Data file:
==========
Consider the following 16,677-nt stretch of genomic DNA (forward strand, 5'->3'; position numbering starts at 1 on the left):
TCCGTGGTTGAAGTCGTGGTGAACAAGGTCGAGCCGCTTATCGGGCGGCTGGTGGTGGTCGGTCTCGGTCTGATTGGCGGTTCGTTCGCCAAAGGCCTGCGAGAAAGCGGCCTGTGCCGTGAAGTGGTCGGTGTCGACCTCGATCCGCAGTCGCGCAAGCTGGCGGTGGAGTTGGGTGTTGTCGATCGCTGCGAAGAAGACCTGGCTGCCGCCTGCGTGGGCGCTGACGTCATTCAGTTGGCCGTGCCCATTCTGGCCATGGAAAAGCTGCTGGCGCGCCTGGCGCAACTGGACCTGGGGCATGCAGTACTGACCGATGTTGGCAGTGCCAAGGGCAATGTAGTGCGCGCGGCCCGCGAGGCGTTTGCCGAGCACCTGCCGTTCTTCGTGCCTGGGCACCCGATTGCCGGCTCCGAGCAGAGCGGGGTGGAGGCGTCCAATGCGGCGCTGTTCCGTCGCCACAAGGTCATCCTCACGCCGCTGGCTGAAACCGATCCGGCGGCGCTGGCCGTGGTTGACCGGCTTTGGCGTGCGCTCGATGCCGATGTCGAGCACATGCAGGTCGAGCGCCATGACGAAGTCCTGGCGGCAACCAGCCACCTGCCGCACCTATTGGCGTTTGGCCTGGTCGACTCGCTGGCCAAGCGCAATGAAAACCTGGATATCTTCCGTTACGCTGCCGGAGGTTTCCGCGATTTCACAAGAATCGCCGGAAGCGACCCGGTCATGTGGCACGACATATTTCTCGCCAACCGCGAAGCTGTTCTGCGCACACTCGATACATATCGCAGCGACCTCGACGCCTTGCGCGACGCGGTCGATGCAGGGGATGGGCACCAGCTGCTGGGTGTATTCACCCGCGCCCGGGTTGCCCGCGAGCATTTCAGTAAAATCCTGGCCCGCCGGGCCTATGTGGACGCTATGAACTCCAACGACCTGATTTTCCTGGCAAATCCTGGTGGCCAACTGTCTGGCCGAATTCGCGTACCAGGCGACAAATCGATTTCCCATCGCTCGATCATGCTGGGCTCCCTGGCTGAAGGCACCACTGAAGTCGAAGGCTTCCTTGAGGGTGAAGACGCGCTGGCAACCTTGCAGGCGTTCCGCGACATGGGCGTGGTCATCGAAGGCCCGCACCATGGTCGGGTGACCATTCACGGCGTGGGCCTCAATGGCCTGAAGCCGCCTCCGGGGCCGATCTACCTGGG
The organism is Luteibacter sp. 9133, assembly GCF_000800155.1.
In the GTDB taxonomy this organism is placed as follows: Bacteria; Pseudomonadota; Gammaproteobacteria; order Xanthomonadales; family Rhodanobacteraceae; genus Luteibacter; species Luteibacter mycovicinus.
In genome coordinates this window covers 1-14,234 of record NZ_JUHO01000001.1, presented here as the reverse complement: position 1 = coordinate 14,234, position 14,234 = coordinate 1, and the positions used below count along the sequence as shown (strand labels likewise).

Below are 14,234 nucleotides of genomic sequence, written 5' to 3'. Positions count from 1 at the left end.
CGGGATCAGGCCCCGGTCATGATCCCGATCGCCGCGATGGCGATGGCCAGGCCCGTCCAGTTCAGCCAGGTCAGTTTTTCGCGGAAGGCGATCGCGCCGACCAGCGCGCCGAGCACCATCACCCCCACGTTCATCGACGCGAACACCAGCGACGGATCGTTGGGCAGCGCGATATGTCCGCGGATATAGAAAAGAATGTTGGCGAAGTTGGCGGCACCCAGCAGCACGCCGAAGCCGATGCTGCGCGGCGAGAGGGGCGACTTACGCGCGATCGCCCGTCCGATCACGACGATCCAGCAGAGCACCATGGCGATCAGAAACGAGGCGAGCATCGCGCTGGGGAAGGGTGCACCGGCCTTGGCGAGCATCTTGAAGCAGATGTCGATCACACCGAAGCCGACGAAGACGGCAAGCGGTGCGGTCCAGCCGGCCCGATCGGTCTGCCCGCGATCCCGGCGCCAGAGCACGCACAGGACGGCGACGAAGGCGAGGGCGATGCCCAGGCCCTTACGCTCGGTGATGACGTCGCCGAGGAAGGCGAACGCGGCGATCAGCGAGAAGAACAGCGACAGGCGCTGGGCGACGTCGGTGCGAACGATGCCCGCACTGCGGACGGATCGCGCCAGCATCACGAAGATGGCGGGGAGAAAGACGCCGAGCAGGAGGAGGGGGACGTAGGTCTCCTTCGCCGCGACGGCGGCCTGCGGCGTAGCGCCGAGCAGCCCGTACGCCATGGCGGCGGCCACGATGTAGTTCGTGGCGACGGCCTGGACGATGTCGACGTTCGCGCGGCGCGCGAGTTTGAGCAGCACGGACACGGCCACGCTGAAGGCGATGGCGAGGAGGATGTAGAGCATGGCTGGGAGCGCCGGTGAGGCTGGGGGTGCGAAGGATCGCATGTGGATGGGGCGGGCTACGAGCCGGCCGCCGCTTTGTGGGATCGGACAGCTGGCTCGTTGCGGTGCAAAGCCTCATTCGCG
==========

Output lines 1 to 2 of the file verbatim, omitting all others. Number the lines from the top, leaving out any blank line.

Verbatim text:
Consider the following 16,677-nt stretch of genomic DNA (forward strand, 5'->3'; position numbering starts at 1 on the left):
TCCGTGGTTGAAGTCGTGGTGAACAAGGTCGAGCCGCTTATCGGGCGGCTGGTGGTGGTCGGTCTCGGTCTGATTGGCGGTTCGTTCGCCAAAGGCCTGCGAGAAAGCGGCCTGTGCCGTGAAGTGGTCGGTGTCGACCTCGATCCGCAGTCGCGCAAGCTGGCGGTGGAGTTGGGTGTTGTCGATCGCTGCGAAGAAGACCTGGCTGCCGCCTGCGTGGGCGCTGACGTCATTCAGTTGGCCGTGCCCATTCTGGCCATGGAAAAGCTGCTGGCGCGCCTGGCGCAACTGGACCTGGGGCATGCAGTACTGACCGATGTTGGCAGTGCCAAGGGCAATGTAGTGCGCGCGGCCCGCGAGGCGTTTGCCGAGCACCTGCCGTTCTTCGTGCCTGGGCACCCGATTGCCGGCTCCGAGCAGAGCGGGGTGGAGGCGTCCAATGCGGCGCTGTTCCGTCGCCACAAGGTCATCCTCACGCCGCTGGCTGAAACCGATCCGGCGGCGCTGGCCGTGGTTGACCGGCTTTGGCGTGCGCTCGATGCCGATGTCGAGCACATGCAGGTCGAGCGCCATGACGAAGTCCTGGCGGCAACCAGCCACCTGCCGCACCTATTGGCGTTTGGCCTGGTCGACTCGCTGGCCAAGCGCAATGAAAACCTGGATATCTTCCGTTACGCTGCCGGAGGTTTCCGCGATTTCACAAGAATCGCCGGAAGCGACCCGGTCATGTGGCACGACATATTTCTCGCCAACCGCGAAGCTGTTCTGCGCACACTCGATACATATCGCAGCGACCTCGACGCCTTGCGCGACGCGGTCGATGCAGGGGATGGGCACCAGCTGCTGGGTGTATTCACCCGCGCCCGGGTTGCCCGCGAGCATTTCAGTAAAATCCTGGCCCGCCGGGCCTATGTGGACGCTATGAACTCCAACGACCTGATTTTCCTGGCAAATCCTGGTGGCCAACTGTCTGGCCGAATTCGCGTACCAGGCGACAAATCGATTTCCCATCGCTCGATCATGCTGGGCTCCCTGGCTGAAGGCACCACTGAAGTCGAAGGCTTCCTTGAGGGTGAAGACGCGCTGGCAACCTTGCAGGCGTTCCGCGACATGGGCGTGGTCATCGAAGGCCCGCACCATGGTCGGGTGACCATTCACGGCGTGGGCCTCAATGGCCTGAAGCCGCCTCCGGGGCCGATCTACCTGGG